The measurement of temperatures above 1000 °C is both difficult and yet vital for the success of a wide range of industrial processes, including nuclear fuel production and essential nuclear safety testing. In the nuclear sector, measurements can be required up to 2500 °C and the nuclear waste often needs long term, continual and reliable observation.
The harsh environment which is synonymous with the nuclear industry makes it difficult, if not impossible, to use traditional temperature sensors. Conventional sensors undergo mechanical and chemical changes which cause calibration drift and errors in measurement, and frequent replacement is not possible.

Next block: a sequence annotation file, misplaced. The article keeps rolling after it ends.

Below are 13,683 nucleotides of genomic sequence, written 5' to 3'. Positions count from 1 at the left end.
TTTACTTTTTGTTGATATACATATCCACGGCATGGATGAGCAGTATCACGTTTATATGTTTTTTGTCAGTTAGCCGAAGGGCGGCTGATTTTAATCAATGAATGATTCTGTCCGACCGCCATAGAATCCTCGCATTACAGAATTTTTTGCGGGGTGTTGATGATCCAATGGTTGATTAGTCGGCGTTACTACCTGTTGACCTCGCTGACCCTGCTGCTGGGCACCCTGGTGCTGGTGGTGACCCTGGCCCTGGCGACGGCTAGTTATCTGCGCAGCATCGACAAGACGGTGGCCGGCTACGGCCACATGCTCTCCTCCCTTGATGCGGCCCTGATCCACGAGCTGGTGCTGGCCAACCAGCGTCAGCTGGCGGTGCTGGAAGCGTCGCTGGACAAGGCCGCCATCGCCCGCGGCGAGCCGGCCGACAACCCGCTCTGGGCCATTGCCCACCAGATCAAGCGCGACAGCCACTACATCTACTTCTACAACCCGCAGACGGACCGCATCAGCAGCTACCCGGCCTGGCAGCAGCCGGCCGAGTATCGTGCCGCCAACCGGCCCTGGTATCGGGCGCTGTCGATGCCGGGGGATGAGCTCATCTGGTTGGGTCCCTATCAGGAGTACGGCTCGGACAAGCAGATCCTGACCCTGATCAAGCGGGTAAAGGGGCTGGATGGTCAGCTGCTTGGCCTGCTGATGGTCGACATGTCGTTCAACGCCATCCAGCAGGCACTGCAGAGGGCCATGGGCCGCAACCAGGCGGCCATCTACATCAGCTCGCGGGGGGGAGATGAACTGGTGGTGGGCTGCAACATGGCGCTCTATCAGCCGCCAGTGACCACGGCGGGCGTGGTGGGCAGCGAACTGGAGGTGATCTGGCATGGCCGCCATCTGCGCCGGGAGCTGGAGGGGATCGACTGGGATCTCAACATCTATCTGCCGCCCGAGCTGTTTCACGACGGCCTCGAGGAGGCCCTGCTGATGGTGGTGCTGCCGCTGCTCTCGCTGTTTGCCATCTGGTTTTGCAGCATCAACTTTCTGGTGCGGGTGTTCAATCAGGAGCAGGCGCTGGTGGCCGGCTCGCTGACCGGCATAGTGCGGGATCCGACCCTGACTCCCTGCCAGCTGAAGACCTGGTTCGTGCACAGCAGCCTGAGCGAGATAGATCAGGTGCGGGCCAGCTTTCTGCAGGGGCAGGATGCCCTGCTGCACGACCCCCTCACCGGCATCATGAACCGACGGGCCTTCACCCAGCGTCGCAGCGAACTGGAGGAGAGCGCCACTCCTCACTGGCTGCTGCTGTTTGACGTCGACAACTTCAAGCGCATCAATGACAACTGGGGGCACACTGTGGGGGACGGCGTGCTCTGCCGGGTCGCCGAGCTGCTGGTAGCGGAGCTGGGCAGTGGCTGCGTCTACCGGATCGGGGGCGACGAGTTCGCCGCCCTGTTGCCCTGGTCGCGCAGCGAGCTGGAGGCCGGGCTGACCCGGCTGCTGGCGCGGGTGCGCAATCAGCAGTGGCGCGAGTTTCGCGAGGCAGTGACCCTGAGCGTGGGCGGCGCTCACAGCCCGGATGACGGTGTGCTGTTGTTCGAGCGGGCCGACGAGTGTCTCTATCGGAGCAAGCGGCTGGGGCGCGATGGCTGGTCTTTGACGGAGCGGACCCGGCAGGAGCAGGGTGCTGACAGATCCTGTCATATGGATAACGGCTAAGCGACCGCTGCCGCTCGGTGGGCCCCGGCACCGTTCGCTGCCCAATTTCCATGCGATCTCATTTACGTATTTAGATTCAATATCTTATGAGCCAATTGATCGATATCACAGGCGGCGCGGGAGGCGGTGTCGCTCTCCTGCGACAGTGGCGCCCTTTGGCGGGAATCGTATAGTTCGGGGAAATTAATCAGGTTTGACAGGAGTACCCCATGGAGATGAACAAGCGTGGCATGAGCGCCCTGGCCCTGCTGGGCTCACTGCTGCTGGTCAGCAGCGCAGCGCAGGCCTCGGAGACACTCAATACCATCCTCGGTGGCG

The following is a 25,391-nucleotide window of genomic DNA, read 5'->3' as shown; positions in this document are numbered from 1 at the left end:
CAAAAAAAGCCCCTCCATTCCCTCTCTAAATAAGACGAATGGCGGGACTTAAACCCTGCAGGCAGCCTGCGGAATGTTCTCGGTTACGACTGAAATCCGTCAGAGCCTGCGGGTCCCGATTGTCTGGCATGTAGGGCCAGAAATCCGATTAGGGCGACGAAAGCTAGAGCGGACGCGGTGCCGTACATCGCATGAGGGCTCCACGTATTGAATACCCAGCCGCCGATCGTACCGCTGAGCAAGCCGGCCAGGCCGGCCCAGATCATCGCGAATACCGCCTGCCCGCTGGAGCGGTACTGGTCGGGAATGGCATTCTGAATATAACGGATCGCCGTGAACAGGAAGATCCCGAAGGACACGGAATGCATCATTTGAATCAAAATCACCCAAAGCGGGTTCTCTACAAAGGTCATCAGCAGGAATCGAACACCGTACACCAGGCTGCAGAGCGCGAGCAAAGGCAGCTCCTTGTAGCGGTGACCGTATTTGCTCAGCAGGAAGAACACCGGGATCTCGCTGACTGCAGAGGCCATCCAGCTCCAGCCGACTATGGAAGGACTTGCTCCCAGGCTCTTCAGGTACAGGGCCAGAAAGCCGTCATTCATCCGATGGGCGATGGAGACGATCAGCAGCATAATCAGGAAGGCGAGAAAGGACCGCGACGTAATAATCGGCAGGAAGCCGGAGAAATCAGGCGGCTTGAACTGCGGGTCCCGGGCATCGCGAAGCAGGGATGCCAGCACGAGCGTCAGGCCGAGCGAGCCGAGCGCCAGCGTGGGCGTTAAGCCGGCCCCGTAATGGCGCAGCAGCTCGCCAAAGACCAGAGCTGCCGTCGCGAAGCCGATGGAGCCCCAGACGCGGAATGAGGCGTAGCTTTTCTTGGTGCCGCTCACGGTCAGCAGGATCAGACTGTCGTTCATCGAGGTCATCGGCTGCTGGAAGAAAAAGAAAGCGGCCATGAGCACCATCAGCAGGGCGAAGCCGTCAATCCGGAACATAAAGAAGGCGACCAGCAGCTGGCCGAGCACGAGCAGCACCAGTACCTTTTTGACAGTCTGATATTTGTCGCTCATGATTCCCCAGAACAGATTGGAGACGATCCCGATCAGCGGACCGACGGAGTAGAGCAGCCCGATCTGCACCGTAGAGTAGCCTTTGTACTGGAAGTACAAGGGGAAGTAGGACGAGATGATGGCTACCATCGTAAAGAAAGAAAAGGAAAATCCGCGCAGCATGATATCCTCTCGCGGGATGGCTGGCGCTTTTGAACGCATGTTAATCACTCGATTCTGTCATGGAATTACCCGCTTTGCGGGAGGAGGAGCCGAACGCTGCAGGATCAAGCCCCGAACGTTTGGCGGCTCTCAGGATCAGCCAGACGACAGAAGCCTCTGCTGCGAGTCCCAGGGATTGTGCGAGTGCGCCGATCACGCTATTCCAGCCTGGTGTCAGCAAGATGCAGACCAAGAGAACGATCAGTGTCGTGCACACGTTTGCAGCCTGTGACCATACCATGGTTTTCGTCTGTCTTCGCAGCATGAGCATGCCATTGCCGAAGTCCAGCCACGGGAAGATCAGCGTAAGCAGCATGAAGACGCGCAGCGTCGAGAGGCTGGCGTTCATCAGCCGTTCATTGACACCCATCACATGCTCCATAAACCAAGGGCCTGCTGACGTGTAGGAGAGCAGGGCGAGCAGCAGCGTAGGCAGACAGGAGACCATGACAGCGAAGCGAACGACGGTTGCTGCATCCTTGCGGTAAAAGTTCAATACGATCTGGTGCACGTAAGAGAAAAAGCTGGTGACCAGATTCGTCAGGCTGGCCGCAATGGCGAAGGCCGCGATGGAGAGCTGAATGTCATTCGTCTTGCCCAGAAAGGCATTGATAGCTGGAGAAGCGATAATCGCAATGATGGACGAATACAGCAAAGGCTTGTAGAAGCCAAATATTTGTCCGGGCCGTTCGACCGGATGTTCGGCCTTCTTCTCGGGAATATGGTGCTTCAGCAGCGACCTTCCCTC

Using temperature sensors based on fundamental thermometry, like a Johnson noise thermometer, avoids this problem. The main development challenge is to extract the tiny Johnson noise signal from ambient electrical noise influences using compact electronics.
Monitoring of the UK’s nuclear waste inventory can be improved by periodic non-contact temperature measurements. Identification of ‘hot spots’, where high radioactivity exists is critical. Thermal imaging can remotely measure the surface temperature, provided the surface emissivity is known. This is often not the case. Imaging phosphor thermometry can be used to determine the surface temperature at a number of key locations independently of the emissivity. By combining thermal and phosphor imaging, it is possible to measure surface temperature accurately.